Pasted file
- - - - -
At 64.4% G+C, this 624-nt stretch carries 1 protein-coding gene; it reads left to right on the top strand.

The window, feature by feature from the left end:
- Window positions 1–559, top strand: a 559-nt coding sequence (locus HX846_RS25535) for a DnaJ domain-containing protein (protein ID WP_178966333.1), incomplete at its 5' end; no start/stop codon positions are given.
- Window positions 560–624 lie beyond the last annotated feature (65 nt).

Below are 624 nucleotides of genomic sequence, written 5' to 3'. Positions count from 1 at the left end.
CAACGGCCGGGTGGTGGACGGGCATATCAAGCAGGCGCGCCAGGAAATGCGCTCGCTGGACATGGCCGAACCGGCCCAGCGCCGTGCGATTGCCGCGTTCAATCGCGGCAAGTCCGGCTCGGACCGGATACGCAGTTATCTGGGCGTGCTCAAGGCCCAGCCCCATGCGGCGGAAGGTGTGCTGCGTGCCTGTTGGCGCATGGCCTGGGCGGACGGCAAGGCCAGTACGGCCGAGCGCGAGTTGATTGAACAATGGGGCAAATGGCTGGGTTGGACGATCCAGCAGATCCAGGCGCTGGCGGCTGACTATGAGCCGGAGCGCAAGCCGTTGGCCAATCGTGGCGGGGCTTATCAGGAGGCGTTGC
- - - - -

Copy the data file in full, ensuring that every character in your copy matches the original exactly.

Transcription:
At 64.4% G+C, this 624-nt stretch carries 1 protein-coding gene; it reads left to right on the top strand.

The window, feature by feature from the left end:
- Window positions 1–559, top strand: a 559-nt coding sequence (locus HX846_RS25535) for a DnaJ domain-containing protein (protein ID WP_178966333.1), incomplete at its 5' end; no start/stop codon positions are given.
- Window positions 560–624 lie beyond the last annotated feature (65 nt).

Below are 624 nucleotides of genomic sequence, written 5' to 3'. Positions count from 1 at the left end.
CAACGGCCGGGTGGTGGACGGGCATATCAAGCAGGCGCGCCAGGAAATGCGCTCGCTGGACATGGCCGAACCGGCCCAGCGCCGTGCGATTGCCGCGTTCAATCGCGGCAAGTCCGGCTCGGACCGGATACGCAGTTATCTGGGCGTGCTCAAGGCCCAGCCCCATGCGGCGGAAGGTGTGCTGCGTGCCTGTTGGCGCATGGCCTGGGCGGACGGCAAGGCCAGTACGGCCGAGCGCGAGTTGATTGAACAATGGGGCAAATGGCTGGGTTGGACGATCCAGCAGATCCAGGCGCTGGCGGCTGACTATGAGCCGGAGCGCAAGCCGTTGGCCAATCGTGGCGGGGCTTATCAGGAGGCGTTGC